Loft law remakes illegal South Williamsburg dwelling

TRD New York /
Jan.January 07, 2014 03:50 PM

Life has changed for one bunch of Williamsburg loft dwellers who, thanks largely to the 2010 loft law, now legally inhabit their industrial space.

South Williamsburg’s 475 Kent Street, which was once home to a subletting Bill Murray and the late photojournalist Tim Hetherington, was evacuated in January 2008 when an illegal matzo factory in the basement was dubbed at risk of exploding. Firefighters also found broken standpipes and a faulty sprinkler system.

After the building’s evacuation, former tenants worked to rehabilitate the space, training in fire safety, mapping out floor plans and setting up a new sprinkler system. Many returned three months after the evacuation, and most are protected from rising rents because of the coverage they applied for under the loft law.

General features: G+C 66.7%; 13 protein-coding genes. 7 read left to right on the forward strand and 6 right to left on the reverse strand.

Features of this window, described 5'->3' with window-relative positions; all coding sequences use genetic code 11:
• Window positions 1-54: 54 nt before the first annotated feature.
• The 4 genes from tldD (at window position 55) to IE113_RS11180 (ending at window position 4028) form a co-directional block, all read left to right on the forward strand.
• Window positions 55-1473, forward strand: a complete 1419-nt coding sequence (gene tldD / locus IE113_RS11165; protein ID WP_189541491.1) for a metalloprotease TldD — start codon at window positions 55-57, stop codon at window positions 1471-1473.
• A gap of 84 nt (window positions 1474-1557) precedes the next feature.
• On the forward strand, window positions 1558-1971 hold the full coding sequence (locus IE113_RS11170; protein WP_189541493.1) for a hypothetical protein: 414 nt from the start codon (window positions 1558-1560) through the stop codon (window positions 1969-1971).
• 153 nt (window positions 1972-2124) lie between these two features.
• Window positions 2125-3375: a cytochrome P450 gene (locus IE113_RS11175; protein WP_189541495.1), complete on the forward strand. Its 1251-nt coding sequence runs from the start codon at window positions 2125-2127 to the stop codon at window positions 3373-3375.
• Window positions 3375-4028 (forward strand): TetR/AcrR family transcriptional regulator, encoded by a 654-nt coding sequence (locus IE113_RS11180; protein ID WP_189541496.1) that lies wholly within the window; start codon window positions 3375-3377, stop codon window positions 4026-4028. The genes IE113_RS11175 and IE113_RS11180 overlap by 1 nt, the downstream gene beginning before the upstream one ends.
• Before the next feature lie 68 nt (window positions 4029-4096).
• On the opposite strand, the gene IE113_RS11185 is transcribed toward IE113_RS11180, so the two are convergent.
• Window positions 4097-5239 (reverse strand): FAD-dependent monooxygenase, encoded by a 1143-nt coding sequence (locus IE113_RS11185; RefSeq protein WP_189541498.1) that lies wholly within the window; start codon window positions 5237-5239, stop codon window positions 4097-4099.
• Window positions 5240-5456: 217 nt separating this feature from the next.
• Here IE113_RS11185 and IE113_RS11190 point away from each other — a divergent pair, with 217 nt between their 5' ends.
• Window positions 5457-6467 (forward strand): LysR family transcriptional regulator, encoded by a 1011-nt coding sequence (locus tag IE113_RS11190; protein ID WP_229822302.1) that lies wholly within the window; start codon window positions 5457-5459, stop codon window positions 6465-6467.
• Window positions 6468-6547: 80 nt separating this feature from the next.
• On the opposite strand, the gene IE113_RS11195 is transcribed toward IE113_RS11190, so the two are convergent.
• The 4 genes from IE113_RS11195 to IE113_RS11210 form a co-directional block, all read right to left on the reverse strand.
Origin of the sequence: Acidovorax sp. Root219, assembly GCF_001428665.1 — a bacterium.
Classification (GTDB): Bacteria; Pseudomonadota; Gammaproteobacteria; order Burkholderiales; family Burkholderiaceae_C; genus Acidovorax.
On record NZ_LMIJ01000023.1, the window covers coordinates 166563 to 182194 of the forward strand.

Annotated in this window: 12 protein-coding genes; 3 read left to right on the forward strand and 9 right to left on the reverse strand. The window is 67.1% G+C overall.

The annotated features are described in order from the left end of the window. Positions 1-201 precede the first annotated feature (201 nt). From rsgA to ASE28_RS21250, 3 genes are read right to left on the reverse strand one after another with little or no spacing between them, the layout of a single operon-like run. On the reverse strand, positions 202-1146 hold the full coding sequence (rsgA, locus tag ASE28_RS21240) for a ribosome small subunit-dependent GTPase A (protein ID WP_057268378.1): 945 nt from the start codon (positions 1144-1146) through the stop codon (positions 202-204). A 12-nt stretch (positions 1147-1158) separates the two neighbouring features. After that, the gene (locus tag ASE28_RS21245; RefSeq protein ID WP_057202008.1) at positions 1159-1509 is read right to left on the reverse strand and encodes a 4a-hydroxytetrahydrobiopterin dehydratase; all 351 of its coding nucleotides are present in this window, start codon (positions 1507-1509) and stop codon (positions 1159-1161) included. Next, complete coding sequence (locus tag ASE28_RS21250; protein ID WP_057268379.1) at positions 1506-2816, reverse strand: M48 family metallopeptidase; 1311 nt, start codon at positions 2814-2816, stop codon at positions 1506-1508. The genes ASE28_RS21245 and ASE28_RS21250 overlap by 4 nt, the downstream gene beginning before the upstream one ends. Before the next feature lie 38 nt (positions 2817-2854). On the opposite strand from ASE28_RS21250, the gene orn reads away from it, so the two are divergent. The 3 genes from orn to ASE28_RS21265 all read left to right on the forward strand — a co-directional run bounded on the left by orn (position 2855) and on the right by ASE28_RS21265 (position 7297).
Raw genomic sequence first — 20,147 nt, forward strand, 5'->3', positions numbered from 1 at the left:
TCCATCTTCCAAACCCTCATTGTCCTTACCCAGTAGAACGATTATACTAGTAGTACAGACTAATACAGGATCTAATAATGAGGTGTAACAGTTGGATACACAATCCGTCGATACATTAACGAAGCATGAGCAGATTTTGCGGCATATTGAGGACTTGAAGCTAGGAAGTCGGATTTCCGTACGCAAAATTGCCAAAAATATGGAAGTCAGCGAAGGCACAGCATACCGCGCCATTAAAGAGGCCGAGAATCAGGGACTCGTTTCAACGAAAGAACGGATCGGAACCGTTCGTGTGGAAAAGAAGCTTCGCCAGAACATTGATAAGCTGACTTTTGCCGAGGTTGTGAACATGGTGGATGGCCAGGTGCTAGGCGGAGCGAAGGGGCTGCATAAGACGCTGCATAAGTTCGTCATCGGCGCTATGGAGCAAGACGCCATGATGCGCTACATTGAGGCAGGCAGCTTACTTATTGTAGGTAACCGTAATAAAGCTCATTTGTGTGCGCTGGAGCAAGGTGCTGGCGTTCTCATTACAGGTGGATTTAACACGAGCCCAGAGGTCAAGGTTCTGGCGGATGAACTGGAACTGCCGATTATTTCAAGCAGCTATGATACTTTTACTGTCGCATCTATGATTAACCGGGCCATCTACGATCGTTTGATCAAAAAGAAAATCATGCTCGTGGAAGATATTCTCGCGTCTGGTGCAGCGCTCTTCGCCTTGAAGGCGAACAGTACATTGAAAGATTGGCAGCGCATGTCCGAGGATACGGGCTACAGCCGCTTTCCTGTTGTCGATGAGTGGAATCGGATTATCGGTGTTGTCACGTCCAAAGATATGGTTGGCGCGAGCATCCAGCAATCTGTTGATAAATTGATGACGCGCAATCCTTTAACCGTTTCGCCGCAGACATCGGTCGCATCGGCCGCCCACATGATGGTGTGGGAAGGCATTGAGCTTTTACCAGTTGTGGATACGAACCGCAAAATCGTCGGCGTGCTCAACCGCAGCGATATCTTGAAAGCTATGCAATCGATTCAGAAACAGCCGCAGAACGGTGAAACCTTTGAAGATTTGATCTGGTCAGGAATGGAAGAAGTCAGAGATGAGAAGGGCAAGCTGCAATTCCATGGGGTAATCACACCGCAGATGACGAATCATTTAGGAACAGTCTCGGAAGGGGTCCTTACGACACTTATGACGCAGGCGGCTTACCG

Now, the building has been reborn as a spacious spot that also serves as photography, printmaking and music studios looking over the East River, and the streets surrounding the building are changing gears from gritty industrial holdouts to boutique shops.

“I don’t love yuppies and Eurotrash, but the fact is it’s gotten more livable,” Guy Lesser, a writer and longtime resident at 475 Kent, told the New York Times. [NYT]Julie Strickland

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